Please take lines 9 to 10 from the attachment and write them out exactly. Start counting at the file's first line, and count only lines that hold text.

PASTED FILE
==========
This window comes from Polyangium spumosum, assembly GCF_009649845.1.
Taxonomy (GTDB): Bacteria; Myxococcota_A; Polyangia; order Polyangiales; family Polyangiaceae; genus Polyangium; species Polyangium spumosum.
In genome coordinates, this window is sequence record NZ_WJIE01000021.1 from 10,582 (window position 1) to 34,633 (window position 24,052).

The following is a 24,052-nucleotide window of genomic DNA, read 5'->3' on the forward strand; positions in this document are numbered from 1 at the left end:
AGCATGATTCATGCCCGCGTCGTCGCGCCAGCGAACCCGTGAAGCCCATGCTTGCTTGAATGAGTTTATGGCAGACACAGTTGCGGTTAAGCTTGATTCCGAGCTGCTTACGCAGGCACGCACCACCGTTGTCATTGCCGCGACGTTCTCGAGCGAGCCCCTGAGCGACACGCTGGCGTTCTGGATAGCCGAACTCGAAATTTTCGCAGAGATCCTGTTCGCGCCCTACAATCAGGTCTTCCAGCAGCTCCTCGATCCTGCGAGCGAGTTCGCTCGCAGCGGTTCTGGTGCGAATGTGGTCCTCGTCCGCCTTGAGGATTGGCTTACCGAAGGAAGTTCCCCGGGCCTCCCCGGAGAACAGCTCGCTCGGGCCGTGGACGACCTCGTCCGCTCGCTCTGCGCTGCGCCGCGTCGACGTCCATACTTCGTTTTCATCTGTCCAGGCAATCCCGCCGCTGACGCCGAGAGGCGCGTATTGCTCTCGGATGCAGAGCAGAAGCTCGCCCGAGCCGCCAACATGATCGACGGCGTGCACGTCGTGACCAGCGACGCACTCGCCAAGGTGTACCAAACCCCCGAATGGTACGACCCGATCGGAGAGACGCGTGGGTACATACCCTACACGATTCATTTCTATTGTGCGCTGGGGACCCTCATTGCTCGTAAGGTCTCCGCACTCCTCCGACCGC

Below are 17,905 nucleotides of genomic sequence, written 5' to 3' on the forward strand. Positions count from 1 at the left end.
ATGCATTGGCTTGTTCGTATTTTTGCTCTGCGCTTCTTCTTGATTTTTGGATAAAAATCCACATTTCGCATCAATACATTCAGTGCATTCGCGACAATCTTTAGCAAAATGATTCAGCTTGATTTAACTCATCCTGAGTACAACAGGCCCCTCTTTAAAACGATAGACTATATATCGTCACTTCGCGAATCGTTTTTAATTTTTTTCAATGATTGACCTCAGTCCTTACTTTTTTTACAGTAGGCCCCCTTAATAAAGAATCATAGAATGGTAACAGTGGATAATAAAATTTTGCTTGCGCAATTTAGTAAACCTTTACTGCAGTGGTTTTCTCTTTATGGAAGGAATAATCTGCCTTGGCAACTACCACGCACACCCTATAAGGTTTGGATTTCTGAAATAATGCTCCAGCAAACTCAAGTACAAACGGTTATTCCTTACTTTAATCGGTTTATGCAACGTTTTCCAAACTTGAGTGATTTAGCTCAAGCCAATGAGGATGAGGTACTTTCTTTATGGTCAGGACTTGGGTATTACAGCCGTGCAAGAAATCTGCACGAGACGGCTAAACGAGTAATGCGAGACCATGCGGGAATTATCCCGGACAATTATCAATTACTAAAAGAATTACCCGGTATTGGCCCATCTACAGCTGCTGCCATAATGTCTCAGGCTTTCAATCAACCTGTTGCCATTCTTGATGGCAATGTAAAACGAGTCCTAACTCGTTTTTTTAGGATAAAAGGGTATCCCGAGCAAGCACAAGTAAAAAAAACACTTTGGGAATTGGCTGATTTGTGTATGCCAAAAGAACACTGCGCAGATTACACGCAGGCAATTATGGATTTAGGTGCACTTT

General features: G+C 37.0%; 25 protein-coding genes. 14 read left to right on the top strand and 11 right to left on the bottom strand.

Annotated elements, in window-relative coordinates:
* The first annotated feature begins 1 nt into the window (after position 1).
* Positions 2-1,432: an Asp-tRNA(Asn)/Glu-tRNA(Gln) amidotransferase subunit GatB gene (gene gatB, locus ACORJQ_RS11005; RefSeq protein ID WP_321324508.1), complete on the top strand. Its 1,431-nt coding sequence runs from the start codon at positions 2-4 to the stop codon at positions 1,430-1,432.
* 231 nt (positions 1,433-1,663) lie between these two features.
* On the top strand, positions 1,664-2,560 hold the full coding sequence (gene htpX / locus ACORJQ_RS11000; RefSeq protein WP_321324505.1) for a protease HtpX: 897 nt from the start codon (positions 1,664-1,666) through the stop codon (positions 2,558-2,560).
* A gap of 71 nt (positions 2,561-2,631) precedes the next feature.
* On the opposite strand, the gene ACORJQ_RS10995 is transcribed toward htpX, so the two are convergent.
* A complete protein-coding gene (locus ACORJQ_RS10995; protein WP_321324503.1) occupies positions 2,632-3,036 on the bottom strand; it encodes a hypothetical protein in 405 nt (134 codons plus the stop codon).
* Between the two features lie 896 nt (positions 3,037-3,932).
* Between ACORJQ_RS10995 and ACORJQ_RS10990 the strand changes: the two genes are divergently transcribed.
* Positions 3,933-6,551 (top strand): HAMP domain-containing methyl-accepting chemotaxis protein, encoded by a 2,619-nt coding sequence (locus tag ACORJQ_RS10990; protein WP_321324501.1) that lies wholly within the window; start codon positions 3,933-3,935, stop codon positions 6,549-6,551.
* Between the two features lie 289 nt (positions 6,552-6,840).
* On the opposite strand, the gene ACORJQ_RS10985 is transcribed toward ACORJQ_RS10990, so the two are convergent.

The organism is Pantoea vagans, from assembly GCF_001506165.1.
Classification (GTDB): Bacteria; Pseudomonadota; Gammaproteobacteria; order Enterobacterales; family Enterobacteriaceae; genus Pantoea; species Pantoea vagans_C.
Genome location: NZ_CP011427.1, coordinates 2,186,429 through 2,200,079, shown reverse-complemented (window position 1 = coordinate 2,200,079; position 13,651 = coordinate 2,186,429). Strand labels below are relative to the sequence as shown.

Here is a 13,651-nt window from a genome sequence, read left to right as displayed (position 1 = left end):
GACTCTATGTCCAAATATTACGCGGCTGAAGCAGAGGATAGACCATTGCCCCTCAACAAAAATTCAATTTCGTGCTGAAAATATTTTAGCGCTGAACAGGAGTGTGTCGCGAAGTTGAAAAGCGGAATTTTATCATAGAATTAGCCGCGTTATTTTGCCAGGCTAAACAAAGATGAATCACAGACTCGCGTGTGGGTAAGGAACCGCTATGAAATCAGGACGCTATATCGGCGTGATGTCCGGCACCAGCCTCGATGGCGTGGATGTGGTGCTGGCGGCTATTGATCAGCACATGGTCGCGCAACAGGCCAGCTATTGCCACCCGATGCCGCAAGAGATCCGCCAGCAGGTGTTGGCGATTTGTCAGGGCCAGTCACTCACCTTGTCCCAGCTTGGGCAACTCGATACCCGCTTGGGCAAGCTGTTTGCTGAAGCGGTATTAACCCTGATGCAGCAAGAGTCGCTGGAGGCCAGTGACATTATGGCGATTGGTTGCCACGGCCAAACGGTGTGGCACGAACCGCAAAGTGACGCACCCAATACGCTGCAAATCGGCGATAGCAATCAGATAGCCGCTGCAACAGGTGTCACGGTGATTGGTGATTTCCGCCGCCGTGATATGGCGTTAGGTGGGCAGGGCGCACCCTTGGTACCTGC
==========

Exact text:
Annotated elements, in window-relative coordinates:
* The first annotated feature begins 1 nt into the window (after position 1).